Julio is a bioinformatician with a focus on bacterial genomics, evolutionary biology, and big data. He obtained his PhD from the Department of Cell and Systems Biology at the University of Toronto. During his PhD, Julio worked to better understand the within-patient evolution of infectious bacterial populations in cystic fibrosis lungs. Here, he combined deep sampling and next generation sequencing with bioinformatics and statistical methods to identify changes in the bacterial population diversity that could be associated with the clinical history of the patient. After his PhD, Julio joined the Zoology department at the University of Oxford to study bacterial infections in intensive care units across Europe.
Julio joined CGPS in November 2021 to work on the AMRwatch project. In this project, he leads the implementation of bioinformatics tools and the development of supporting material for the assembly and analysis of all the genomes of organisms in the WHO pathogen priority list. He is also interested in training fellow researchers in bioinformatics and bacterial genomics.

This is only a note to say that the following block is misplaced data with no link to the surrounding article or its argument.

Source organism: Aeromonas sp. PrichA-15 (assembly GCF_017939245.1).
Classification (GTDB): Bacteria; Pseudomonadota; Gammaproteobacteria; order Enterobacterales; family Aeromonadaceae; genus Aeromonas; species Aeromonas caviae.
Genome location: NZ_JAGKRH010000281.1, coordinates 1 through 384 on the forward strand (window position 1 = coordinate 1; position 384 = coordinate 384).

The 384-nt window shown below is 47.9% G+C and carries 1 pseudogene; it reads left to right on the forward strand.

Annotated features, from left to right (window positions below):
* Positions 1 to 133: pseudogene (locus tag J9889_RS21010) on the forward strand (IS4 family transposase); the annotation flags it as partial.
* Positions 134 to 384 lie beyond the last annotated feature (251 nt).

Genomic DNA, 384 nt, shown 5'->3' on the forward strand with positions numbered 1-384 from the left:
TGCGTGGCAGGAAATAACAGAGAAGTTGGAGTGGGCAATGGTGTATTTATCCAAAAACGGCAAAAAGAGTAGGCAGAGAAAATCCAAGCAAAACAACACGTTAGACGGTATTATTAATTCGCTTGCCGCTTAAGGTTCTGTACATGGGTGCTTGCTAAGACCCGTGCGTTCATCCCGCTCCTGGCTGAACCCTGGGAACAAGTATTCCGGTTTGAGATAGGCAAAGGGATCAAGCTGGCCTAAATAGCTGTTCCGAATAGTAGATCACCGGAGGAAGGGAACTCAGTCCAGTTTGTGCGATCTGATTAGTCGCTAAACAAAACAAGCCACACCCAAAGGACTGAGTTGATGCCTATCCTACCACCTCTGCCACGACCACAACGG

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Paul has a post graduate degree in finance and experience working with the Indian taxation system. Before joining CGPS, he completed a two year long fellowship offered by a mental health research organization called Sangath in Goa, India. In which he was part of the team that achieved the world’s first silver-tier GFGP certification, playing an important role in drafting and implementing the procedures that were part of the certification. Paul also has a diploma in applied financial risk management from the Indian Institute of Management, Kashipur, India.
Diana obtained her MPH of Infectious Disease and Microbiology at the University of Pittsburgh, USA and was the co-coordinator of a public health computational modelling group which conducted vaccine supply chain research in various countries across the globe. Her background also includes US specific experience working at the US-Centers for Disease Control and Prevention, the Hawaii State Department of Health and the Palm Beach County Health Department in Florida. Most recently, she was the consortium coordinator in Copenhagen, Denmark, for an EU wide One Health project through the OneHealth European Joint Programme. Diana has co-authored over 25 peer reviewed journal articles focusing on infectious disease and public health.
Sophia holds a PhD in Bacterial Genomics from the University of Cambridge/Wellcome Sanger Institute (2016) and a BSc in Biology from Imperial College London (2012).
- Delgado-Blas JF, Ovejero CM, David S, Serna C, Pulido-Vadillo M, Montero N, et al. Global scenario of the RmtE pan-aminoglycoside-resistance mechanism: emergence of the rmtE4 gene in South America associated with a hospital-related IncL plasmid. Microb Genom. 2023;9(3).